Cancer is a complex multifactorial disease, characterised by wide ranging genomic and epigenomic mutations, which may change during the course of the disease and in response to therapeutic intervention. Alberto’s team used nanopore sequencing to fully characterise and understand the mechanisms behind clonal genomic and epigenomic evolution of acute myeloid leukaemias (AMLs) in three clinical research samples pairs, taken at time of medical identification and relapse.

AML is a blood cancer, which is responsible for over 150,000 deaths per year. The team performed whole-genome sequencing using five MinION Flow Cells per sample, delivering approximately 25-30x coverage. In addition, two novel computational tools were developed: GASOLINE for detection of somatic structural variants (SVs) from two samples; and PoreMeth for identification of differentially methylated regions by comparing nanopore methylation profiles for two samples.

Few relapse-specific SVs were detected between the sample pairs and none had a documented role in drug resistance. As such, Alberto moved to the methylation data, where he stated that “bisulfite-conversion methods limit the resolution of methylation analyses”. He revealed that traditional whole-genome bisulfite sequencing provided information on just 50-60% of CpGs, whereas using nanopore sequencing they could analyse approximately 99% of CpGs for all samples, with 90% covered by at least five reads.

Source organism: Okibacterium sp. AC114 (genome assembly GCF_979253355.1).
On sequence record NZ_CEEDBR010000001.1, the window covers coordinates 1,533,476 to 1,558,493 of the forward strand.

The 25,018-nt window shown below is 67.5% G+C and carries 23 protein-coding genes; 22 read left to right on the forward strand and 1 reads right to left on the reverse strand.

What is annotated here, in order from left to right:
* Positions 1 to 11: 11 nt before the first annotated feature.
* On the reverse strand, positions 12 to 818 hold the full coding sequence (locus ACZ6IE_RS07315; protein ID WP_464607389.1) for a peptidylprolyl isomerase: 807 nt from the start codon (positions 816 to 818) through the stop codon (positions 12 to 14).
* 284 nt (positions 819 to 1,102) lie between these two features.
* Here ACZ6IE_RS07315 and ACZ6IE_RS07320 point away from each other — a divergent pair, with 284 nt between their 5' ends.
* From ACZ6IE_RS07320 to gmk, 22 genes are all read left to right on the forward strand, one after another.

Approximately 1,200-1,300 differentially methylated regions were identified for each sample pair – 30-40% of which were outside the resolution for detection by traditional whole genome bisulfite sequencing. Alberto concluded that nanopore whole-genome sequencing enabled simultaneous analysis of genomic and epigenomic alterations, and the identification of DMRs with “unprecedented accuracy”.

Human genome assembly and analysis using R10.4.1, Kit 14, and duplex data – Miten Jain